Bipolar 2 From Inside and Out

Who’s a Spoonie?

With all the talk about cultural appropriation lately, I’m hesitant to wear Kokopelli earrings or eat at the Chinese buffet. I understand that some people object to Canadians playing Englishmen who are pretending to be Japanese for a production of The Mikado is offensive or racist. I don’t always agree, but I understand the principle involved. Even I, a WASP, find Mickey Rooney’s character in Breakfast at Tiffany’s to be egregious, appalling, and insulting to everyone involved, including the audience.

Hand XrayBut recently there’s come the claim that those who are not entitled to it are appropriating Spoon Theory language. And in this case, “entitled to it” means someone with an “invisible illness” – chronic pain, chronic fatigue, and other conditions that do not announce themselves to the public with visible cues such as wheelchairs, crutches, missing limbs, or guide dogs.

If you don’t already know Spoon Theory, you should. You can find the explanation here: Basically, “spoonies” have only a limited amount of energy units per day, represented by spoons. Spoonies must use a ridiculous amount of spoons to get through tasks that others accomplish normally in the course of life – showering, driving to work, driving home, fixing dinner, et endless cetera.

In fact, on any given day a Spoonie may not have enough spoons to get out of bed and get showered and dressed. It’s not that Spoonies are lazy; they may have only three metaphoric spoons that day, compared to a non-Spoonie’s typical, oh, I don’t know, 20? 30?

A few weeks ago, I wrote about whether bipolar disorder and other mental disorders are invisible illnesses: (I said they mostly are.) As far as I’m concerned, we’re Spoonies and “entitled” to Spoonie language. Most of us have had the experience of not having enough spoons to spend on a morning shower, having to choose between hygiene and, say, eating breakfast.

So now, apparently, the general public is picking up Spoonie language – saying “I’m out of spoons” when they simply mean “I’m tired” or “That was an exhausting day. I’m done.” And some Spoonies resent that. See

I have two things to say about it. The first is that language is always growing and changing. But it does it on its own, without our control. (Unless we’re France. France at least tries.) We may wish to eradicate the “n-word,” but we can’t. It’s less socially acceptable to use in polite company, but you know people still use it. Read the comments section on any social media post about President Obama if you don’t believe me.

The second thing is that at least Spoon Theory and language are entering the mainstream. People without invisible illnesses are at least getting a clue of what it means. They may not have the details right, but at least now when we explain it to them, they won’t be starting from scratch.

And after all, isn’t that how Spoon language started – as a way to begin a conversation on what invisible illnesses are and how they affect our lives? Not a secret language that only those who know the password and handshake can use.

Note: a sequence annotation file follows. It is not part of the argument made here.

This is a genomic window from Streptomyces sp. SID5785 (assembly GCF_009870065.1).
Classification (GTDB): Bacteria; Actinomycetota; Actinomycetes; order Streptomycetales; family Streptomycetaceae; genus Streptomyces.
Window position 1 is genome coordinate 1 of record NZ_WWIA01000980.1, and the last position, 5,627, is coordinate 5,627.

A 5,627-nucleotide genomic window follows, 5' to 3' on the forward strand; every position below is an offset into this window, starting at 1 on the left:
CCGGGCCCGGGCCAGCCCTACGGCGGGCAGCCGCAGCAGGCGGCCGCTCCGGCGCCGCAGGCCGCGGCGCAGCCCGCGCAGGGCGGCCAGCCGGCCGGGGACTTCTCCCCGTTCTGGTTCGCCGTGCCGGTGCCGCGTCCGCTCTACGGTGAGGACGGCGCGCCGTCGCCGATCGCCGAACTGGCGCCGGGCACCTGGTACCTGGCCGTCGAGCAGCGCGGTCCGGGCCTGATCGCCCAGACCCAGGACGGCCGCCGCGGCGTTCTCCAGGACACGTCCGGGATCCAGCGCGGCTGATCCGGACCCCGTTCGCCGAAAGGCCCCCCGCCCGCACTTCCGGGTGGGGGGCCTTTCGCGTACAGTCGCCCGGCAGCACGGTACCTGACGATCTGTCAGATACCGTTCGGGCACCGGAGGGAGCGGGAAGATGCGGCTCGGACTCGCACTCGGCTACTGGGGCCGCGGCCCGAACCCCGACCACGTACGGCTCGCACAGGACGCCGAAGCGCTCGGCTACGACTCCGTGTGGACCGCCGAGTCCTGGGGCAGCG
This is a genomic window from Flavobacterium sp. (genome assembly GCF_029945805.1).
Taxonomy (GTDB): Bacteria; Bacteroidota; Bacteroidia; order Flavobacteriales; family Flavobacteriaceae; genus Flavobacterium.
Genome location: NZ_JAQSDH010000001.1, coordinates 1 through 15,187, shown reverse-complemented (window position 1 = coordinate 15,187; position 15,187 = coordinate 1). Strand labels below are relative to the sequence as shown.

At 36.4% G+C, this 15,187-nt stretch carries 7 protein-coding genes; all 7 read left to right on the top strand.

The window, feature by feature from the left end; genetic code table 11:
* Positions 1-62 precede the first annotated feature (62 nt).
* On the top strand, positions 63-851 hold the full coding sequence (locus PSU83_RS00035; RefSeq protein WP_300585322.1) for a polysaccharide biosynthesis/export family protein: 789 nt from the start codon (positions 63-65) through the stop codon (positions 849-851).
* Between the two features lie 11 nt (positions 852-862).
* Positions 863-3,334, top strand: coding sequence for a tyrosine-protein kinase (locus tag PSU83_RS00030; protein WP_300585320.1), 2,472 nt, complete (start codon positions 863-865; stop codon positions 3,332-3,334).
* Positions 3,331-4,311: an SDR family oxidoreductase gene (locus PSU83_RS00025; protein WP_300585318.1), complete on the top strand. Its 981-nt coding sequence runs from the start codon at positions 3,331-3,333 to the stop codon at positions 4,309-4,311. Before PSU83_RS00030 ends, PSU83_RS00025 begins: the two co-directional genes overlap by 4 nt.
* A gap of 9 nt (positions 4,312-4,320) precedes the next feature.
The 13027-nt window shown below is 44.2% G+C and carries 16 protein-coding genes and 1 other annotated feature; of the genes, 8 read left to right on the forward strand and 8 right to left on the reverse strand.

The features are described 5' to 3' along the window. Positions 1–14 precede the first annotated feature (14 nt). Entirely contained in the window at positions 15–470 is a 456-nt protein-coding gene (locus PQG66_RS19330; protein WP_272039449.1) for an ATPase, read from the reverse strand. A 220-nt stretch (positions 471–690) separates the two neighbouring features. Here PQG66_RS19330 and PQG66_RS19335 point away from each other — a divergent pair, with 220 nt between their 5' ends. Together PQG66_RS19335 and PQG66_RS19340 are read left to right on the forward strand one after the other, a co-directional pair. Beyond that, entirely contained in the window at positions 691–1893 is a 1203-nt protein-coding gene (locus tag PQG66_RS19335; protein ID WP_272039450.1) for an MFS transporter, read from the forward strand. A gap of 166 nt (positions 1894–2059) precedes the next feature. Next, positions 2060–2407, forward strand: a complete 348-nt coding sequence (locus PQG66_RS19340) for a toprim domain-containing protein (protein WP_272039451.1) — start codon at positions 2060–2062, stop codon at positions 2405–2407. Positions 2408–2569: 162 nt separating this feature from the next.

Comments on: "Who’s a Spoonie?" (5)

  1. There’s always going to be the constant problem of running the risk of gatekeeping with inclusion. And some words do get lost to the ‘common good’ — a fine example of this is neurotypical. A lot of us use it instead of neurodivergent, not ever thinking that NT was ‘stolen’ from the autistic community:

    From the wiki article on Neurotypical:

    Neurotypical has been replaced by some with “allistic”, or “nypical” which has the same meaning that “neurotypical” had originally. These terms refer to those who are not autistic, even if they are neurologically atypical in some other way, such as having dyslexia.

    I’ll admit that I would prefer that ‘normal’ people not use it, if only because I have found they’re the same people who call the weather bipolar and whine when I call them out for being wholly inappropriate.


  2. I had never heard of the spoon theory until I started reading your blog. It is a great way of explaining how and why we have to measure our energy levels against what we can do in any given day. Even when I’m feeling “normal”, if I spend more energy than I have in one day by pushing myself, I run the risk of sliding down into bipolar depression with very low energy. Spending spoons is a perfect picture of energy deposits and withdrawals. A nap may give me one or two extra spoons thus that is a deposit. Thanks for sharing. I can see the concept eventually catching on in the general population but that doesn’t bother me. Like Raeyn, carelessiy using the term bipolar to describe things or situations does bother me. People have no idea about what we are dealing with.


  3. terri-louise Ó leathlobhair said:

    I have several mental illnesses. I also have a chronic pain condition. People without a physical debilitating condition where pain and fatigue play major roles are not spoonies. Invisible illness is not criteria enough to appropriate the language. Deaf people are not spoonies and yet deafness is invisible.
    You are not a spoonie. The language is not yours to use. You are a part of the problem.


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